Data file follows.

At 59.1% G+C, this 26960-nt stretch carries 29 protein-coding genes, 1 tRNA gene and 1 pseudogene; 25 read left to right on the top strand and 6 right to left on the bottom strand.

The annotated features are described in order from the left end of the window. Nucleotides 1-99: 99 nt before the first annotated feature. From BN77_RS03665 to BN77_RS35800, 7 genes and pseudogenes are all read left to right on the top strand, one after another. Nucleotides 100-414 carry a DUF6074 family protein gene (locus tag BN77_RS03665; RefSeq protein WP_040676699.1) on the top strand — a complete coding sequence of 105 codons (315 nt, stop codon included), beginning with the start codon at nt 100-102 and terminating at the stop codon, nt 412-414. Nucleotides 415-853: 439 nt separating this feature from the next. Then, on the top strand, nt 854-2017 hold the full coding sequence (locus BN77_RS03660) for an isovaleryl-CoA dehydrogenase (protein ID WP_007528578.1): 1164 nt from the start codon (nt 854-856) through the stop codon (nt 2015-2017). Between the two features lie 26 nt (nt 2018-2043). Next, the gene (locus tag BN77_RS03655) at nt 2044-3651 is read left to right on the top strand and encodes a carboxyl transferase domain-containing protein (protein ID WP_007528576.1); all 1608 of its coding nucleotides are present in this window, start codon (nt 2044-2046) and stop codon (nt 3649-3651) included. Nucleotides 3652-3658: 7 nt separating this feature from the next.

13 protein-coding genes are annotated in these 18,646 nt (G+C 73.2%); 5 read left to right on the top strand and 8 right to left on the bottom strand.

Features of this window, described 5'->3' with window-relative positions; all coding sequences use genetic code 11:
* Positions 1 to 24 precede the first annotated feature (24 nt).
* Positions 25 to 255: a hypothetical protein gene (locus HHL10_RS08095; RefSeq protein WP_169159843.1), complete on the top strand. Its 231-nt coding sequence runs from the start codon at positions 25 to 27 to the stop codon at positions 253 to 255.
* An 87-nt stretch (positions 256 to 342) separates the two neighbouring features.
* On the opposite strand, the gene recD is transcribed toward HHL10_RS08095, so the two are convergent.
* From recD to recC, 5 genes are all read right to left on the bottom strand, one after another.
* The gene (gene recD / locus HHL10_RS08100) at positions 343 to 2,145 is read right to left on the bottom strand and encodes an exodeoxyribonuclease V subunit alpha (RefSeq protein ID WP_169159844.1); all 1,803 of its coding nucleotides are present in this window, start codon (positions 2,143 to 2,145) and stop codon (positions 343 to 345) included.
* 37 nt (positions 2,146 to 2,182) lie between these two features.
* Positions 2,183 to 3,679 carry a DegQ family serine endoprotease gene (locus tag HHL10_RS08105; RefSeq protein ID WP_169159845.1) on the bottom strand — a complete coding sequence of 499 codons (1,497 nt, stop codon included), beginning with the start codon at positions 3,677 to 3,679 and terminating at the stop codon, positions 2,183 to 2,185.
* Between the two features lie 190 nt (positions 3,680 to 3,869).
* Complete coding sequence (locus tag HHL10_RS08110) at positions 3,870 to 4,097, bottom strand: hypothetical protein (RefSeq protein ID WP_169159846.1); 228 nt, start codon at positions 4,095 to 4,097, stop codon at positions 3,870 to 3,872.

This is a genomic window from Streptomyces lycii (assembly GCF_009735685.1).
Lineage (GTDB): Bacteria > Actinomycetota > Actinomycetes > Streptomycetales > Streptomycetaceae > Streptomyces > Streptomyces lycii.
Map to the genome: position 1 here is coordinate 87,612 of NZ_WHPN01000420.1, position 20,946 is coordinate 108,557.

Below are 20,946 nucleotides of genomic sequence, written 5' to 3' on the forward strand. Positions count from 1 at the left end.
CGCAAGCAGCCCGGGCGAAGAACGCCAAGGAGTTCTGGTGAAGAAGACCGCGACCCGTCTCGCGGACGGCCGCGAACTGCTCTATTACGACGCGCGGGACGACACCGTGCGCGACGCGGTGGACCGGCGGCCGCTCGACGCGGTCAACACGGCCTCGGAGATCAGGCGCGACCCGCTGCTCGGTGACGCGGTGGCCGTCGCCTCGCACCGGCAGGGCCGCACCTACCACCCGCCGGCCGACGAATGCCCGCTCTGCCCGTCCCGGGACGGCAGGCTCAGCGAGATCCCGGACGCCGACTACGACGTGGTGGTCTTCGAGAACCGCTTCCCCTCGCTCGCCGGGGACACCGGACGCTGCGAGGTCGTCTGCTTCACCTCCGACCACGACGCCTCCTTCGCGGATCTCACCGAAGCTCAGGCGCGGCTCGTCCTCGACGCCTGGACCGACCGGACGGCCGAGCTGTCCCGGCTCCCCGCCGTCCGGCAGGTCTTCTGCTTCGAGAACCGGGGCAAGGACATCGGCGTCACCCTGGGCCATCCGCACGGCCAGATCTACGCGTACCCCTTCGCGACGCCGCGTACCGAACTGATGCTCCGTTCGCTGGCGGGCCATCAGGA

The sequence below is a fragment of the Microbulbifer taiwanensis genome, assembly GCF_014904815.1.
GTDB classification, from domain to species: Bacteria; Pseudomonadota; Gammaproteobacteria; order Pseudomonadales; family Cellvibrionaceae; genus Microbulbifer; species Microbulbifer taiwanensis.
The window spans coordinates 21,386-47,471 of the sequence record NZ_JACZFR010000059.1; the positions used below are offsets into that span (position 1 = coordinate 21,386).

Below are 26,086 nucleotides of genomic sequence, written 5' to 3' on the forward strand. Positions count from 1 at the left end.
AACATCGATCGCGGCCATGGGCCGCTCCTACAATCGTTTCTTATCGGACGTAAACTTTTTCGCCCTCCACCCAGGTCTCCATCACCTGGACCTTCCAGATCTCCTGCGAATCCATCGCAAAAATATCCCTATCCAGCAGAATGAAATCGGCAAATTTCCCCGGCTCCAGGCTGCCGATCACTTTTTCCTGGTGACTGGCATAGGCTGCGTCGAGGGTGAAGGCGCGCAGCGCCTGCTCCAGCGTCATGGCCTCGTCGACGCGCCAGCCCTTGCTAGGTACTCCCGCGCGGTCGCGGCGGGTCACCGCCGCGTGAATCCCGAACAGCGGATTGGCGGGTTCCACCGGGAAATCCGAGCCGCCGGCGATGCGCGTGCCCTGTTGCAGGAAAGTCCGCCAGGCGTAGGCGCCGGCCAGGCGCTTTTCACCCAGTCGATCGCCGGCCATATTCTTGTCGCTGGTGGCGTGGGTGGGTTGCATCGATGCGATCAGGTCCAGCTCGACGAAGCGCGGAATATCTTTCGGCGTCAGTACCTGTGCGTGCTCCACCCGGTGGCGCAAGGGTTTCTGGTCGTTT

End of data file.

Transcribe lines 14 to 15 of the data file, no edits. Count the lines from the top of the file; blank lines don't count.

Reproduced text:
* Complete coding sequence (locus tag HHL10_RS08110) at positions 3,870 to 4,097, bottom strand: hypothetical protein (RefSeq protein ID WP_169159846.1); 228 nt, start codon at positions 4,095 to 4,097, stop codon at positions 3,870 to 3,872.

This is a genomic window from Streptomyces lycii (assembly GCF_009735685.1).